Between 2012 and 2017, I undertook several stints of fieldwork in the delta. My fieldwork photographs engage with people’s everyday struggles with a violent climate, human induced economic activities and the consequences it has on the lives of societies who live along the coast.

Photo: A village household showing the compensation they received after the devastating Aila cyclone on 2009. Credit: Author

Living in the Sundarbans delta is like walking the edge of a knife. This amphibious landscape is ecologically fragile and exposed to hydro hazards such as tropical cyclones, floods, and typhoons.

These photos offer a place-based understanding of coastal societies in the Bay of Bengal. The photos also focus on the costal seaboard that connects the rest of Asia across the Indian Ocean trade route. When the East India Company and later the British Crown colonized the Bengal delta through the Permanent Settlement Act of 1793, their sole aim was to expand the revenue base of the Bengal Presidency. (The Bengal Presidency was established in 1765, following the defeat of the last independent Nawab of Bengal at the Battle of Plassey in 1757. Bengal was the economic, cultural and educational hub of the British Empire in South Asia. It was the centre of the late 19th and early 20th century Bengali Renaissance and a hotbed of nationalist movement. The Partition of British India resulted in Bengal’s division on religious grounds, between West Bengal and East Bengal present day Bangladesh).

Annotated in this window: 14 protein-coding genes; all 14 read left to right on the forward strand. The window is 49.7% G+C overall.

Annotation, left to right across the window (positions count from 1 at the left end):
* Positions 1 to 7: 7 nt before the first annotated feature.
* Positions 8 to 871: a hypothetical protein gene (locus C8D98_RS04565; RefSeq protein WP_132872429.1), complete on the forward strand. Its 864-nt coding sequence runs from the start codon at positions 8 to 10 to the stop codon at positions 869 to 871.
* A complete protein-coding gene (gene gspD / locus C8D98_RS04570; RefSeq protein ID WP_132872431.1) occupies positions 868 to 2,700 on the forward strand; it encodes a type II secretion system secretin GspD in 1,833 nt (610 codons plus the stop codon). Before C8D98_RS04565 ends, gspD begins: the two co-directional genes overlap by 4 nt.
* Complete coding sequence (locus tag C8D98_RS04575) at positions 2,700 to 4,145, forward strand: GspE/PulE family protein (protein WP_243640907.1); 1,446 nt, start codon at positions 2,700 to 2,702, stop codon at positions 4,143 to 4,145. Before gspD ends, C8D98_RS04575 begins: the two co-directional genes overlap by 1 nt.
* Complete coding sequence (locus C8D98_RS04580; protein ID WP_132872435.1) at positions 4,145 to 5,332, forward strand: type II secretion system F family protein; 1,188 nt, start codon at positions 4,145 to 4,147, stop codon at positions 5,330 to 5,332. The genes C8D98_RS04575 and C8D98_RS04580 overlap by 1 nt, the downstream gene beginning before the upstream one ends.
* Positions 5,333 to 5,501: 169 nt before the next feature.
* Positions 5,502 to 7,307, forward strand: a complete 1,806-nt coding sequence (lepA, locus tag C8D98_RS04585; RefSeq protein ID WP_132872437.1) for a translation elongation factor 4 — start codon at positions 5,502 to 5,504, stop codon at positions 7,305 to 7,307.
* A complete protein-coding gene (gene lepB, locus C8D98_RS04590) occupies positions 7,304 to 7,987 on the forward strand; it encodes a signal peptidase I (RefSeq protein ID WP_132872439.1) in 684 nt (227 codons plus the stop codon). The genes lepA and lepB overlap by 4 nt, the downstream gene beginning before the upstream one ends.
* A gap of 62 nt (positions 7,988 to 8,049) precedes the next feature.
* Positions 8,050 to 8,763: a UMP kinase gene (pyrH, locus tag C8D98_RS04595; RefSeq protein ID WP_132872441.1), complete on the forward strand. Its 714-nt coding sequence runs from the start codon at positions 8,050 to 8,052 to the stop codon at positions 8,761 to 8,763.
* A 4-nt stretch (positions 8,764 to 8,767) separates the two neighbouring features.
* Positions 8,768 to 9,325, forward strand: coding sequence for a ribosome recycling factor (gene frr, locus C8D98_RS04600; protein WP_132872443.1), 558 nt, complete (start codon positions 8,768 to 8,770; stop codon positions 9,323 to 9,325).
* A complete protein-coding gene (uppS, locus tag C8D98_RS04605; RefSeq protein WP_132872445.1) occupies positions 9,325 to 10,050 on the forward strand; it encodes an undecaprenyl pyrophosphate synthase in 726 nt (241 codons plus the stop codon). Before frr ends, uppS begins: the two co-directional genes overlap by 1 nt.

European officials who surveyed the region during the later eighteenth century termed the delta archipelago “Sundarban,” meaning “beautiful forest,” in their itineraries and reports. The Sundarbans is a part-land, part-water milieu that supports the world’s largest mangrove megafauna. The liminality of the landscape is marked by vanishing islands that emerge and disappear with geomorphic processes of land formation. In this water-based economy, the riverine communities are socially connected through dispersed village settlements and weekly markets (locally known as haat bazaar). The rivers are not just channels of water; they carry a thriving trade, transporting people, goods, and ideas from one part of the delta to another.

Photo: A tribal village resident in Kumirmari sharing his narrative of rising tides and cyclones. Credit: Author.

In recent decades, the lives of communities in the coastal belt have been conceded by state-driven development projects such as the Rampal thermal power plant proposed jointly by India and Bangladesh. The project has triggered several protests across Bangladesh and raised many pressing questions on the environmental sanity of such capitalist and state-driven corporate projects. Meanwhile, the powerful ship recycling industry in Chittagong is creating a massive livelihood crisis in Bangladesh’s Sitakund coastal seaboard, among the traditional fishing community, as toxic litter pollutes the coastal water, and depleting fish catches.

During my yearlong fieldwork in the region, I took hundreds of photographs of the port depicting the defenseless everyday life of fishing villages who live at the mercy of tropic cyclones and ship breaking mafia who grab community owned land to expand their dangerous business. Most of the labour recruits come from the stripped fisherman families who have very little education and have limited opportunities for work and livelihood beyond the toxic ship breaking yards.